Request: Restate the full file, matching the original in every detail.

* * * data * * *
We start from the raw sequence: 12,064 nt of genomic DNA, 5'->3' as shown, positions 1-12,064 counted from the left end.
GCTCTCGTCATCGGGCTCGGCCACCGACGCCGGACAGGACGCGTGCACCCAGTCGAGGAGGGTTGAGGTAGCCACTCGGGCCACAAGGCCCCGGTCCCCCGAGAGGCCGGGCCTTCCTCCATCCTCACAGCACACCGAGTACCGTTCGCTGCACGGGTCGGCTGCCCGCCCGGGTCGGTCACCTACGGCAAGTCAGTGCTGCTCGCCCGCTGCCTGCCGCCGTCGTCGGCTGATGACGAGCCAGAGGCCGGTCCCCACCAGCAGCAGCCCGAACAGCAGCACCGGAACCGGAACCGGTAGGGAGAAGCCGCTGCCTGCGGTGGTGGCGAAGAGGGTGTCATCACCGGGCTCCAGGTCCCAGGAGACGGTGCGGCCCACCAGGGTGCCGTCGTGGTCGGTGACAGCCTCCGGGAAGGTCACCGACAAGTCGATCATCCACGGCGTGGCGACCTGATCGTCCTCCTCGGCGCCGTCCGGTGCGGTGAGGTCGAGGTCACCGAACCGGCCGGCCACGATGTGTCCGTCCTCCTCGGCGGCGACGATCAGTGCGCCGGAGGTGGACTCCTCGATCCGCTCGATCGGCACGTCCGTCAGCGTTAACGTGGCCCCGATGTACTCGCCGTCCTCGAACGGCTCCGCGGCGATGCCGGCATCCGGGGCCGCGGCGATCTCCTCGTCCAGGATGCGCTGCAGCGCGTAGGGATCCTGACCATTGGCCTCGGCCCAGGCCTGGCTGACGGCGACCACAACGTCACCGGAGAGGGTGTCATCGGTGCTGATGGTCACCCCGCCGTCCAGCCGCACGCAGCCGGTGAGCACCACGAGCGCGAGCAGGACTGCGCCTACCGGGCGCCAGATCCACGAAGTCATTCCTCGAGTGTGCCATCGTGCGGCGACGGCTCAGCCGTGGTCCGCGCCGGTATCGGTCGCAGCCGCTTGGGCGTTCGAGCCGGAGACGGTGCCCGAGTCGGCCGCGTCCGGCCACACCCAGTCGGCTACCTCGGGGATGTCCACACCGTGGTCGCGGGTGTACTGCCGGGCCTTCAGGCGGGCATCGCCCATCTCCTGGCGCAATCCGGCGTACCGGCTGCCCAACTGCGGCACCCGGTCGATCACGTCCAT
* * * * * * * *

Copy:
We start from the raw sequence: 12,064 nt of genomic DNA, 5'->3' as shown, positions 1-12,064 counted from the left end.
GCTCTCGTCATCGGGCTCGGCCACCGACGCCGGACAGGACGCGTGCACCCAGTCGAGGAGGGTTGAGGTAGCCACTCGGGCCACAAGGCCCCGGTCCCCCGAGAGGCCGGGCCTTCCTCCATCCTCACAGCACACCGAGTACCGTTCGCTGCACGGGTCGGCTGCCCGCCCGGGTCGGTCACCTACGGCAAGTCAGTGCTGCTCGCCCGCTGCCTGCCGCCGTCGTCGGCTGATGACGAGCCAGAGGCCGGTCCCCACCAGCAGCAGCCCGAACAGCAGCACCGGAACCGGAACCGGTAGGGAGAAGCCGCTGCCTGCGGTGGTGGCGAAGAGGGTGTCATCACCGGGCTCCAGGTCCCAGGAGACGGTGCGGCCCACCAGGGTGCCGTCGTGGTCGGTGACAGCCTCCGGGAAGGTCACCGACAAGTCGATCATCCACGGCGTGGCGACCTGATCGTCCTCCTCGGCGCCGTCCGGTGCGGTGAGGTCGAGGTCACCGAACCGGCCGGCCACGATGTGTCCGTCCTCCTCGGCGGCGACGATCAGTGCGCCGGAGGTGGACTCCTCGATCCGCTCGATCGGCACGTCCGTCAGCGTTAACGTGGCCCCGATGTACTCGCCGTCCTCGAACGGCTCCGCGGCGATGCCGGCATCCGGGGCCGCGGCGATCTCCTCGTCCAGGATGCGCTGCAGCGCGTAGGGATCCTGACCATTGGCCTCGGCCCAGGCCTGGCTGACGGCGACCACAACGTCACCGGAGAGGGTGTCATCGGTGCTGATGGTCACCCCGCCGTCCAGCCGCACGCAGCCGGTGAGCACCACGAGCGCGAGCAGGACTGCGCCTACCGGGCGCCAGATCCACGAAGTCATTCCTCGAGTGTGCCATCGTGCGGCGACGGCTCAGCCGTGGTCCGCGCCGGTATCGGTCGCAGCCGCTTGGGCGTTCGAGCCGGAGACGGTGCCCGAGTCGGCCGCGTCCGGCCACACCCAGTCGGCTACCTCGGGGATGTCCACACCGTGGTCGCGGGTGTACTGCCGGGCCTTCAGGCGGGCATCGCCCATCTCCTGGCGCAATCCGGCGTACCGGCTGCCCAACTGCGGCACCCGGTCGATCACGTCCAT